Senate Intelligence Chair Senator Richard Burr (R-NC) and Vice Chair Senator Dianne Feinstein (D-CA) have released a statement saying that the committee is not investigating any claims from Tuesday night’s Republican debate. Senator Burr had told reporters early Wednesday morning that his staff was looking into whether presidential candidate Senator Ted Cruz (R-TX) had given away classified information in the debate.
During a back-and-forth between the two, presidential candidate Senator Marco Rubio (R-FL) implied that Cruz was revealing classified information. The two were discussing the NSA collection of metadata and Cruz said, “What he [Rubio] knows is that the old program covered 20 percent to 30 percent of phone numbers to search for terrorists. The new program covers nearly 100 percent. That gives us greater ability to stop acts of terrorism, and he knows that that’s the case.”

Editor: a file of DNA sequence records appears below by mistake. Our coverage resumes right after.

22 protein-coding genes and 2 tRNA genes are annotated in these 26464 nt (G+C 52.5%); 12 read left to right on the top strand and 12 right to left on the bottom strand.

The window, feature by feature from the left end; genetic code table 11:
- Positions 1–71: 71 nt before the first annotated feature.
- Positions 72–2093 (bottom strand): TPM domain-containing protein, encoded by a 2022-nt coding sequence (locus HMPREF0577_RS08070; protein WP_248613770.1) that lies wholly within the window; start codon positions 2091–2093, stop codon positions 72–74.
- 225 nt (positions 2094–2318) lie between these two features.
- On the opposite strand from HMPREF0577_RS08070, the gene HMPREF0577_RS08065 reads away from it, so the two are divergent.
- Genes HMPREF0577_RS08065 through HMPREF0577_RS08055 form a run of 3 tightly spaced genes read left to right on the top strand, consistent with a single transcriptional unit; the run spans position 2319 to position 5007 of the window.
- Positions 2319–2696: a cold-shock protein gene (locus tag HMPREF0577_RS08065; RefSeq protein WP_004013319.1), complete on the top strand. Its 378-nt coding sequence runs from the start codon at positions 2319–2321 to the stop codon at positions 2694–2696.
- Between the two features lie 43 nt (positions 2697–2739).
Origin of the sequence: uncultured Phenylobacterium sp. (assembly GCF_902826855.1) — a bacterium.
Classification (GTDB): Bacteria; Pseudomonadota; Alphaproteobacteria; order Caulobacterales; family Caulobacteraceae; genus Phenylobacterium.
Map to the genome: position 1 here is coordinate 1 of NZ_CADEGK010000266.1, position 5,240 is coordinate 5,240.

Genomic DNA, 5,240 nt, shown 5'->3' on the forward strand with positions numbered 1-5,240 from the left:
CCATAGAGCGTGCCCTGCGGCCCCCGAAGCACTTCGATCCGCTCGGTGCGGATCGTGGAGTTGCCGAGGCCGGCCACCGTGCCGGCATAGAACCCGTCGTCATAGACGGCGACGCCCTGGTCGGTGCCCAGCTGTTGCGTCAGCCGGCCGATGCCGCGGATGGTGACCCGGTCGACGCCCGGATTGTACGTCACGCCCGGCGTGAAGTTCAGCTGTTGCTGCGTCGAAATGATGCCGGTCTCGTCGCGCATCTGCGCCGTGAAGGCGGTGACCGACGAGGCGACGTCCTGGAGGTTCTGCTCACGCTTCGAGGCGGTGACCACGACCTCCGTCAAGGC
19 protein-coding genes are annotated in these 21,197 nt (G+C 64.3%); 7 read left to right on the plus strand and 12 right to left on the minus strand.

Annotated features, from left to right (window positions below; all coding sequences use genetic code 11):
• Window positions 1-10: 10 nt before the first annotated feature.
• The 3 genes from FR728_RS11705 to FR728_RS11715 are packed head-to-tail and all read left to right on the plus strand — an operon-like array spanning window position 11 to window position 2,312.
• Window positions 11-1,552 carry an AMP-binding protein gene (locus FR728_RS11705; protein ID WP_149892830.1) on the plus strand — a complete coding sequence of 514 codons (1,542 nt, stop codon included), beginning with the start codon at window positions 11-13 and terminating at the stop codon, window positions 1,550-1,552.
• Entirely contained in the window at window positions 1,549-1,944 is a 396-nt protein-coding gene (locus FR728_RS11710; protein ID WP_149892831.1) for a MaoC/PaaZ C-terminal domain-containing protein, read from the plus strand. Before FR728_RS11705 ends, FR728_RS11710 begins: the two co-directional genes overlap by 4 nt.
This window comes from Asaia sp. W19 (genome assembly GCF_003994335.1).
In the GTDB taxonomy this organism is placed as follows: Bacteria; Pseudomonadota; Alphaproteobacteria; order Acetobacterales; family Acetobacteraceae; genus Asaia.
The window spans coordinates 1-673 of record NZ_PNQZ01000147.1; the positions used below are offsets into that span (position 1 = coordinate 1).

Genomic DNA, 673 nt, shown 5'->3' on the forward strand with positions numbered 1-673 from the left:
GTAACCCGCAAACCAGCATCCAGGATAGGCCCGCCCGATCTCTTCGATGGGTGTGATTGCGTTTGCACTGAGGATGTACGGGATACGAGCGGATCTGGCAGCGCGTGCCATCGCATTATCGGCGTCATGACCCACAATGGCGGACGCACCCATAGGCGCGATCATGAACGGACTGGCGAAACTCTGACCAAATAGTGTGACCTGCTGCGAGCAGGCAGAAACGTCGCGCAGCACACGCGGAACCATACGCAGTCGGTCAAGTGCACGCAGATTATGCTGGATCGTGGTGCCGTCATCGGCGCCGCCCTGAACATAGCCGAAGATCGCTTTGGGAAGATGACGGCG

Rubio responded by saying, “I don’t think national television, in front of 15 million people, is the place to discuss classified information.”
Rubio is a member of the Intelligence community and would know this statistic while Cruz is not a member.
“The question had been raised, therefore I asked [committee staff] to look at it and see if there was any validity to it,” Burr told reporters. He explained, “Anytime you deal with numbers, and I think it dealt with numbers, the question is, is that classified or not?”
Burr for his part did not even watch the debate. “The Voice was on. It was the final episode.”